To cut along story short, I brought a couple of ponies last year for really cheap, because they were in a sorry state, they we're all unbroken supposedly, and one they thought must be " one of those wild ones that they muster up every year" because she was really nasty. He also went on to say he thought all the kaimanawa horses were a waste, and should be entirely eradicated, because they were probably all like this one.I knew this little mare wasn't from the wild, because she looked exactly like a typical little welsh pony that had learned a few tricks, and nothing like a Kaimanawa that I'd ever seen. I also knew I shouldn't buy her, because any horse that has been half broken in, and had problems, is always the hardest to fix and usally always is a little bit unreliable, for a long time afterwords. But I felt bad for the pony, she was intelligent and pretty so she came home with me.

Little Bramble, as she was named for her prickly personality, was a nightmare, and just as much trouble as I thought she was going to be. Hard to catch, rude, very quick to react and very smart.I actually ended up having a hospital visit, due to a kick from her. You could tell immdeintly that this horse had learned from some bad experiences. She would see you coming with a saddle, and just explode into bucks, before the saddle even touched her back, proof she knew what it was, she wasn't happy about it and knew how to solve the problem. Once the saddle was on, she would either come at you bucking, or try to pull free. The only thing in her favor is that no one had ever tried to ride her, so she had no problems with someone actually sitting on her, having no learned bad experiences past the point of having a saddle on her back. Today I can happily say, she's a lovely 4yr old pony, that loves to be worked and waits at the gate for you, she is still a little spitfire in personality, but now channels her energy into trying to please rather than escape.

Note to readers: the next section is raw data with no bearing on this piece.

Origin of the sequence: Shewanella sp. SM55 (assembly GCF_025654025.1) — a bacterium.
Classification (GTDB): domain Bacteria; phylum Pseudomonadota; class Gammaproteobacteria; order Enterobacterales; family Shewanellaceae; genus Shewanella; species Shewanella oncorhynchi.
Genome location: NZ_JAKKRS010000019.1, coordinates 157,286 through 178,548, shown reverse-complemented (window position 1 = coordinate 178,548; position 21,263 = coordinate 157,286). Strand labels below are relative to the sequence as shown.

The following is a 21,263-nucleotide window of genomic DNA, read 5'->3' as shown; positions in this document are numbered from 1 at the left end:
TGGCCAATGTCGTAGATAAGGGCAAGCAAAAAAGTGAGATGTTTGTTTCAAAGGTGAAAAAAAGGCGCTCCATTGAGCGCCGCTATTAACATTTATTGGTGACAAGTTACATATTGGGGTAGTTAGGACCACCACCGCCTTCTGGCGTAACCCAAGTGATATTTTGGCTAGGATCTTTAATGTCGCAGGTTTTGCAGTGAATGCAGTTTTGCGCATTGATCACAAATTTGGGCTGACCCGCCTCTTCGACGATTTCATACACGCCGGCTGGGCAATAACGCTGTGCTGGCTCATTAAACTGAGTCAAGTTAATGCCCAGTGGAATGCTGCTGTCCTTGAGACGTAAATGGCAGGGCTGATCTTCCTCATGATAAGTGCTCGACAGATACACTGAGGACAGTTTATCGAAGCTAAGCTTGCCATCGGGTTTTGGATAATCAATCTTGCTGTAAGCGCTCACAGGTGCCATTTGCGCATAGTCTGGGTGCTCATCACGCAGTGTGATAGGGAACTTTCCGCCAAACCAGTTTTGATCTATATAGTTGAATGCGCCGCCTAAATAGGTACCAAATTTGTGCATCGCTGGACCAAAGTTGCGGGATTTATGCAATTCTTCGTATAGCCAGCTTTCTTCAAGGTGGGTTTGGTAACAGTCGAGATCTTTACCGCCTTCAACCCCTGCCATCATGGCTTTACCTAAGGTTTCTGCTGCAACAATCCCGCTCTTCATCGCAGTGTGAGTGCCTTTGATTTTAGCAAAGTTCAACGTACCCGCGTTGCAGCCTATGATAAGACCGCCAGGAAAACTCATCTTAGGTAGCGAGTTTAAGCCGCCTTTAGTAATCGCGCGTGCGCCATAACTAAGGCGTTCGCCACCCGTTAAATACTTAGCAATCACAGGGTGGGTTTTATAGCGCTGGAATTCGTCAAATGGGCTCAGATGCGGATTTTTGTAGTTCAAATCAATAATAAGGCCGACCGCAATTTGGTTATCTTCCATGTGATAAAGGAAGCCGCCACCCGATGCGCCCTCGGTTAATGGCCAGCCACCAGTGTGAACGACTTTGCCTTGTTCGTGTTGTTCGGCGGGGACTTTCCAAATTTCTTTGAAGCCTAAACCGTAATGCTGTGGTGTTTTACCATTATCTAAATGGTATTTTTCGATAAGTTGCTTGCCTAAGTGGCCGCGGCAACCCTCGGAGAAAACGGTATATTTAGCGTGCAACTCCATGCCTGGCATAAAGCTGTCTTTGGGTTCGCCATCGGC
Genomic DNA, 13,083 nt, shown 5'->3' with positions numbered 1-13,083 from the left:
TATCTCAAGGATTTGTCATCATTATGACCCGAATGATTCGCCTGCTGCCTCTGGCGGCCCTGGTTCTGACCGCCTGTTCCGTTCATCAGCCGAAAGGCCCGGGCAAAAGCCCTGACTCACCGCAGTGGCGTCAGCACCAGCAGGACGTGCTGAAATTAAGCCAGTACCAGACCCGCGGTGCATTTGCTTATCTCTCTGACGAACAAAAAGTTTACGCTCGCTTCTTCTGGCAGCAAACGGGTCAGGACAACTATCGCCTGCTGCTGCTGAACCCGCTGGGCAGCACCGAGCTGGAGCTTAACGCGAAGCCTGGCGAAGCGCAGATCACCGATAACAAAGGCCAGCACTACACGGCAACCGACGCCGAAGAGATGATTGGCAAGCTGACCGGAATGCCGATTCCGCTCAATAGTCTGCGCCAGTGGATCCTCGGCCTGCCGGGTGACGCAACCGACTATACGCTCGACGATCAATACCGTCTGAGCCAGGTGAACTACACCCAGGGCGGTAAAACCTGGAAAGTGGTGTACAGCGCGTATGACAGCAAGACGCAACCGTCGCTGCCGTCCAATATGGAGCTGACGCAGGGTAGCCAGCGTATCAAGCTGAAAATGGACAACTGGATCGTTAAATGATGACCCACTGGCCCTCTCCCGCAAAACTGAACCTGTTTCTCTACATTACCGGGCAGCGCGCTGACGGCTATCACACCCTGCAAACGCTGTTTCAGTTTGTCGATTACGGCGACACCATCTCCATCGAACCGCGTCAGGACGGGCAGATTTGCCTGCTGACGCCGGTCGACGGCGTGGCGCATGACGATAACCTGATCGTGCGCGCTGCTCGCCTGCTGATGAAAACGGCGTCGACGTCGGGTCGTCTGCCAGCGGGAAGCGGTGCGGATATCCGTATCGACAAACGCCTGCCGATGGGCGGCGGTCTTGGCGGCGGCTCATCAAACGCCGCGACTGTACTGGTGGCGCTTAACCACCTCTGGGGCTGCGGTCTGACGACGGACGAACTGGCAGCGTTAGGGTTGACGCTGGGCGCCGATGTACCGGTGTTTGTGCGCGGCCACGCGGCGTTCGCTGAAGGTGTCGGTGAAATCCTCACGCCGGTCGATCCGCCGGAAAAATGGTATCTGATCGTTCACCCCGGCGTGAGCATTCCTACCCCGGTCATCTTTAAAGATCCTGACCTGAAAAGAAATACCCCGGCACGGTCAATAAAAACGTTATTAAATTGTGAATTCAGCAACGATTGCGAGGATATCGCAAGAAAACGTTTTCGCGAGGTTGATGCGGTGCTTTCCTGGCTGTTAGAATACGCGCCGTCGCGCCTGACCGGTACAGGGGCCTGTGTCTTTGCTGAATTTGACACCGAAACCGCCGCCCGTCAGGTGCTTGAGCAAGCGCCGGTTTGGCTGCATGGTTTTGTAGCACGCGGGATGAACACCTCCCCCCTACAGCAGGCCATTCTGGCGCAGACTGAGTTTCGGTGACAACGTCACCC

Poor little Bramble, it took a year to undo what probably took a idiot with a rope,no time at all to create. This is why real wild horses are so much easier to train, than so called "wild" horses, there is no retraining involved.

So when her idiot, old owner rang to enquire how the ponies he sold were doing, and explain in a voice as if he'd was talking to a child, that he had come across another horse that was "obviously another Kaimanawa " because he'd tried to break it in and it acted the same way. To him more proof, in his mind, all horses tht couldn't cope with his training were wild. He repeated, that only bad horses got let loose in the ranges, and should all be shot. Oh and would I be interested in buying this one too? since I obviously knew a thing or to about wild horses.... That was final straw,I slammed the phone down, hanging up on him mid sentence,
he was just one excuse, and one idiot to many for me to cope with today. I stomped outside blood boiling, and went and played with my stallion, totally docile and charming, who unlike this moron's horse actually was running wild in the mountains six weeks ago....

1 comment:

  1. Breathe. Yes, they are wrong and bull headed and can't see past their own egos but they aren't worth your anger. Breathe in your sweet ponies and try to ignore the jerks (of which there are many).